Obstetrics Outcome after a Nutritional Health Education Program for Pregnant Females at Zagazig University Hospitals; An Interventional Study
Al-Zahraa Mohammad Soliman1, *, Al-Said Hassan1, Howaida Henry Fahmy1, Amira E. Abdelsalam1, Mostafa Abdo Ahmed Salem2
Identifiers and Pagination:Year: 2019
First Page: 496
Last Page: 503
Publisher Id: TOPHJ-12-496
Article History:Received Date: 22/10/2019
Revision Received Date: 13/11/2019
Acceptance Date: 14/11/2019
Electronic publication date: 16/12/2019
Collection year: 2019
open-access license: This is an open access article distributed under the terms of the Creative Commons Attribution 4.0 International Public License (CC-BY 4.0), a copy of which is available at: (https://creativecommons.org/licenses/by/4.0/legalcode). This license permits unrestricted use, distribution, and reproduction in any medium, provided the original author and source are credited.
Nutrition during pregnancy is an important element for the pregnant women and their developing fetus, they must take enough calories and nutrients to provide the essential requirements for both themselves and their fetus and to prevent complications of abnormal weight gain in pregnancy.
To determine the effect of the nutritional health education program on changing knowledge, attitude, and practice towards a healthy lifestyle during pregnancy, obtaining optimal weight gain and consequently its effect on maternal and fetal outcomes.
Subjects and Methods:
An interventional study (pre-post test), in Zagazig university antenatal care outpatient clinic was conducted.
135 pregnant females in the first trimester aged 18-35 years who did not have any chronic medical disorder with Body Mass Index between 18.5 and 24.9 kg/m2 were enrolled.
Data collection was done using a semi-structured questionnaire about females’ socio-demographic characteristics, obstetric, family and clinical history. Health education sessions were applied to the pregnant females and their knowledge, attitude, and practice about healthy nutrition were assessed before and after the intervention. Ultrasound was performed, maternal and fetal outcomes were detected.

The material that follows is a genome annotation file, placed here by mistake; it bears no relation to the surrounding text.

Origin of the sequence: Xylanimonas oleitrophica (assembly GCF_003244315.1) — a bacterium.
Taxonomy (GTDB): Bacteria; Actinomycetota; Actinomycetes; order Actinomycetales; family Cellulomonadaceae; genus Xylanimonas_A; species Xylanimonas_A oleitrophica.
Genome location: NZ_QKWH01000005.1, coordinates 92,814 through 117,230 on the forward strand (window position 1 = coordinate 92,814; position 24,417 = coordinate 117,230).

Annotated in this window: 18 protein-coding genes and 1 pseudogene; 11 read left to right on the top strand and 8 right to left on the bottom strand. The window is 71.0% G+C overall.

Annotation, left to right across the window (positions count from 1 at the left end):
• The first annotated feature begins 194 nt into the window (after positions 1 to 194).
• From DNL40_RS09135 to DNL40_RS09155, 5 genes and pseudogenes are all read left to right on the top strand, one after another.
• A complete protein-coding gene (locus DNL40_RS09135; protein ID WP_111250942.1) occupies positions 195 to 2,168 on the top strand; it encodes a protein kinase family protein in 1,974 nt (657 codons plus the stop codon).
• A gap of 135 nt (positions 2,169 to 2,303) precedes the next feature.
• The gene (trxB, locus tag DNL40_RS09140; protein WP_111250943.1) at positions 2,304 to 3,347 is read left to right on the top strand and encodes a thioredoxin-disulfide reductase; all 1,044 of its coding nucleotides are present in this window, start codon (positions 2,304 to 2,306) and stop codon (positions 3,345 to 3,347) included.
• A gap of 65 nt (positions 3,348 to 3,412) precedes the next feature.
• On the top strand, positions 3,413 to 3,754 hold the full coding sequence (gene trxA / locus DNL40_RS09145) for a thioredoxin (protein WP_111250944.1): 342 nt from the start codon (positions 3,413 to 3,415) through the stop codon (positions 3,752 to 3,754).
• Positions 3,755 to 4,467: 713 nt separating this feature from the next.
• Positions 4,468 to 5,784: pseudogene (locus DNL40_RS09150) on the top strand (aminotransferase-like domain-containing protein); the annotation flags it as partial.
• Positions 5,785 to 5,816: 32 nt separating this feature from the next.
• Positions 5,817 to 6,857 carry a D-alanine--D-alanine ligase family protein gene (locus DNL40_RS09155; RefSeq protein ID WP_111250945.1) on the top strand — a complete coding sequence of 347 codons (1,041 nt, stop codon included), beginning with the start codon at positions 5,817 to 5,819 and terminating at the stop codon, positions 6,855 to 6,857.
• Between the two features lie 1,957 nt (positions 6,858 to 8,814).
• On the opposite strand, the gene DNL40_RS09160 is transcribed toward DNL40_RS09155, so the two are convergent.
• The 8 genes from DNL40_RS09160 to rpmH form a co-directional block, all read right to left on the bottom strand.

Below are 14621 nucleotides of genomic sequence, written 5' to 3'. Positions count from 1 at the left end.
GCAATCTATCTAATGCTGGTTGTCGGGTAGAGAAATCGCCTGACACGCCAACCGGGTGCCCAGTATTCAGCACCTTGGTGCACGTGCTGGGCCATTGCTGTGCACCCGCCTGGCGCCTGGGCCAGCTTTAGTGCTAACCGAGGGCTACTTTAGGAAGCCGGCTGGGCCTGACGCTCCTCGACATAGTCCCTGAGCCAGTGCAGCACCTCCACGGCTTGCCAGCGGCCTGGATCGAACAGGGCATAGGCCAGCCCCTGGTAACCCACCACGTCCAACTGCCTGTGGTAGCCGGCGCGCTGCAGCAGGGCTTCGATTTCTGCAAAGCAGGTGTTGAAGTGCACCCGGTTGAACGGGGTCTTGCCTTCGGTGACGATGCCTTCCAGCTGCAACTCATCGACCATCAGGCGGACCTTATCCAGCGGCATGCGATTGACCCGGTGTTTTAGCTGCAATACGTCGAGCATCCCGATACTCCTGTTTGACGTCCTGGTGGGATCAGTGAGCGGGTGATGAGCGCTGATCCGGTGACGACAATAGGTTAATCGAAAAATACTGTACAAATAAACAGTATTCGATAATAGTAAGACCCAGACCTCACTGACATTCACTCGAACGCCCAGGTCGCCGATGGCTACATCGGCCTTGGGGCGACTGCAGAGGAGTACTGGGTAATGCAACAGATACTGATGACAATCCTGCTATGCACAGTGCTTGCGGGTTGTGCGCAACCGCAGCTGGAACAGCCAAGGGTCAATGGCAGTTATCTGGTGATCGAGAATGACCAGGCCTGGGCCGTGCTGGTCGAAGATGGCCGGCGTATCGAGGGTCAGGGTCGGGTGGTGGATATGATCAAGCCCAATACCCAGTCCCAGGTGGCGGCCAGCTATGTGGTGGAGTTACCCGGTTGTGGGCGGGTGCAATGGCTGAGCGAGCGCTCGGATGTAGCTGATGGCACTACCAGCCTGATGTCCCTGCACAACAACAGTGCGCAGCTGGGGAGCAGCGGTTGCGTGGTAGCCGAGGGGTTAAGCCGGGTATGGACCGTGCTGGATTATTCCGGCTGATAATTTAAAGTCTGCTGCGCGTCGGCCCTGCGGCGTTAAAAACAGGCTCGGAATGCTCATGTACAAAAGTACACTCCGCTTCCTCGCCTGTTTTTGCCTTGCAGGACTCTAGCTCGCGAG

This study was conducted on 135 pregnant females from whom 9 cases had excluded at the time of delivery due to the detection of ultrasound abnormalities and 16 women were dropped out during the follow-up period. After the nutritional education program, the proportions of adequate knowledge, attitude, and practice were increased from (28.2% to 77.3%), (8.2% to 75.5%) and (32.7% to 77.3%) respectively (p-value <0.001). There was a statistically significant higher cesarean section, Intra and post-partum complications (85.7%vs 42.9%p<0.001), (71.4% vs17.2% p<0.001) and (25.7%vs7.1% p=0.008) [Odds (95% C.I); 8 (6.7-11.3), 12.1(11.7-13.9) and 4.5(1.2-8.7)], higher neonatal weight and neonatal blood glucose (p<0.001& 0.009) in over-weight versus optimal weight gain groups respectively.
The intervention was effective in increasing pregnant females’ knowledge, attitude, and practice towards healthy nutrition during pregnancy, obtaining optimal weight gain and improving maternal and fetal outcomes.